Frequent press conferences good practice for quick thinking

CAPITOL NEWSLETTER
Matt Pommer • Wisconsin Newspaper Association

“Governor, give us 60 seconds on highway safety.”

Warren Knowles answered brightly and promptly. His answer was one or two seconds less than the TV reporter had sought. It was my first gubernatorial press conference. I was impressed about how he, and later, other Wisconsin governors could handle unexpected questions.

Wide-open, sit-down gubernatorial press conferences were a staple of Wisconsin government for most of the second half of the 20th Century. Governors in office from the 1950s and later decades were not in love with the unexpectedness of the issues popping up. Gubernatorial ideas were subjected to cross-examination from the press.

However annoying, it served well the governors of both parties. It made them think about how ideas might be cheered or hooted among the citizenry. You could see them improving their extemporaneous answers to unexpected questions and issues as the months wore on.

Sometimes the governors would have to retreat. Asked how Wisconsin could fight a surge in drunk driving in rural areas, Republican Lee Dreyfus said perhaps putting State Patrol cars outside rural taverns could slow the carnage.

The powerful Tavern League was furious, and Dreyfus retreated before the sun went down. The state would not put police cars outside the taverns.

Republican Tommy Thompson was questioned about Wisconsin’s education needs. Young people could learn more, he offered, if the school year were expanded by a week. Alas, that would take more tax dollars to run the buses, feed the children, and even turn on the lights. And the tourism industry saw it as a shortened vacation season.

Sometimes there were unexpected answers. Democrat Tony Earl talked about “grassers” when he was an undergraduate at Michigan State. Young reporters gasped. To them “grass” sounds like something related to marijuana rather than just a spring outdoor event in the 1950s.

Democrat Pat Lucey was holding forth at a press conference on a policy initiative to help the Hurley area. The forestry industry was one of the two big industries in Iron County, Lucey said. John Wyngaard, who wrote this column for decades, interjected, asking the governor, “What is the other industry?”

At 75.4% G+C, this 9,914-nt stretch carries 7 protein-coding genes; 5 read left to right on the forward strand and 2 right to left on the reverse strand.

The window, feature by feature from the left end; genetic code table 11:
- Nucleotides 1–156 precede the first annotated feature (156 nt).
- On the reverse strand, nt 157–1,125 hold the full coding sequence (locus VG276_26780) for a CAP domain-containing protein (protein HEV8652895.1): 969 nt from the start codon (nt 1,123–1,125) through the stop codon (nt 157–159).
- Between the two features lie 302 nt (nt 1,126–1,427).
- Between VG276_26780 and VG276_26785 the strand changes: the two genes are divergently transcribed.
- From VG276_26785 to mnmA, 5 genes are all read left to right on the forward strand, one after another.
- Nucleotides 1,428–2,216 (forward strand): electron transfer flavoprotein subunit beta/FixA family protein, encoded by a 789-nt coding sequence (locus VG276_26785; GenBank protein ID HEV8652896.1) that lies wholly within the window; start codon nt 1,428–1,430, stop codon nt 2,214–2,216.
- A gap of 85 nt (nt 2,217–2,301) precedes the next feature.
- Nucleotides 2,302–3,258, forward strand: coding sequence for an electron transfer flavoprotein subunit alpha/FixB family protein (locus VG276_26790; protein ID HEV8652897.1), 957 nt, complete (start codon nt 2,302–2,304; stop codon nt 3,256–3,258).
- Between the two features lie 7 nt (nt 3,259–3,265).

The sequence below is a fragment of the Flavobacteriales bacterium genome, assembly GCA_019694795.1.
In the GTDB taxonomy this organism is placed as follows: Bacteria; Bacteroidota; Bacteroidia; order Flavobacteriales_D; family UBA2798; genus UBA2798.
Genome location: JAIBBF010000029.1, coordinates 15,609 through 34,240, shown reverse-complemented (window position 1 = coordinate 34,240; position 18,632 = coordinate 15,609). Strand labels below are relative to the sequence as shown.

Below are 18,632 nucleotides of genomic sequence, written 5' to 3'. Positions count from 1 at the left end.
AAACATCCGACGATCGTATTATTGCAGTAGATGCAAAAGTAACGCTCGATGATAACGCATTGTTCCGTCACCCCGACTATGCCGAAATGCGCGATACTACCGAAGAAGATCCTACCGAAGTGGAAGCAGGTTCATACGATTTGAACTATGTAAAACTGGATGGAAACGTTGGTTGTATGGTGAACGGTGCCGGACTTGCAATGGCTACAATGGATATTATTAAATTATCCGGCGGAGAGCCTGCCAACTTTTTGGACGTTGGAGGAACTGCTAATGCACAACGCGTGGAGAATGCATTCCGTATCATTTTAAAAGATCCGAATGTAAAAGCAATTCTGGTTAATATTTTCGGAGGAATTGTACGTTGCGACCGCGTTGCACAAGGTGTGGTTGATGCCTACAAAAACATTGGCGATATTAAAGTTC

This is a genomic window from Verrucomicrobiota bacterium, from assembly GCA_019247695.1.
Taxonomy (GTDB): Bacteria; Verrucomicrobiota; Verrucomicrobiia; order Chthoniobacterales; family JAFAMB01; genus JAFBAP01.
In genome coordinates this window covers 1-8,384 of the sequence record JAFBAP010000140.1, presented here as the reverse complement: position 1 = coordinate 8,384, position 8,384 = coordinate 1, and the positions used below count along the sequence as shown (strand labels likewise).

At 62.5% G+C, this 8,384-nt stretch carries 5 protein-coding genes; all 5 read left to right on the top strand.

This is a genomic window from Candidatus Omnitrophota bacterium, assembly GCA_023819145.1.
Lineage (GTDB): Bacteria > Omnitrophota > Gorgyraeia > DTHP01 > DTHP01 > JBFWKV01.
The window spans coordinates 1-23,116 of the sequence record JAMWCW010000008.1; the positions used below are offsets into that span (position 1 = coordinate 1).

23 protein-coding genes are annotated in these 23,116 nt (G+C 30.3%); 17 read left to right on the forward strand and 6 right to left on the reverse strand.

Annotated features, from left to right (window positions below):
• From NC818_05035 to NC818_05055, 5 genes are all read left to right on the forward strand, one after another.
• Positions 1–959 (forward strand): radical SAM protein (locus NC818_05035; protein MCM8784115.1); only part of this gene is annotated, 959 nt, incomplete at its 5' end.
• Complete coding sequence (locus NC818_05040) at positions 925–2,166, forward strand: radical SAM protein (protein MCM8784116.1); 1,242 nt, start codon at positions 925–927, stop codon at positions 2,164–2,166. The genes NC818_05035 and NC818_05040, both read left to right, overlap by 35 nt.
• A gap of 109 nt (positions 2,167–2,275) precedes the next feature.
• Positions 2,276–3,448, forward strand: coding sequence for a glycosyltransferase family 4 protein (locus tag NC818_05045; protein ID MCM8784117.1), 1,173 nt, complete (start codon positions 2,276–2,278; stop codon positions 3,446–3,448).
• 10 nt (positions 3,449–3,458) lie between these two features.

Many years earlier Hurley was rumored to have houses of “ill repute.” Lucey laughed, sensing Wynaard’s teasing. “M-mm-mining,” he replied.

Scott Walker could have used that sort of regular experience before he launched into his futile run for the Republican nomination for president. Walker is a regular on conservative radio talk show programs. It seems a safe exercise in preaching to his conservative believers.

Often reporters’ questions to Walker are shuttled off to a spokesperson. Or the reporters hear from the governor after a public appearance. The answeron the road doesn’t provide easy access for follow-up questions or fresh topics.

Would the old press conference format have helped the governor? Walker might have had better answers to unexpected questions as he campaigned for the Republican presidential nomination. He might have laughed off the idea when asked about building a fence or wall to separate Canada and the United States. His “interesting idea” comment drew hoots from political pundits.

Perhaps Walker could also have avoided the blistering editorial in the Des Moines Register, Iowa’s largest newspaper, about selective drug testing for the poor who get state financial help. The Register editorial said that “Walker’s idea of lending a hand” is “make low-income people pee in a cup.”

Shortly after it appeared, Walker left the presidential race.


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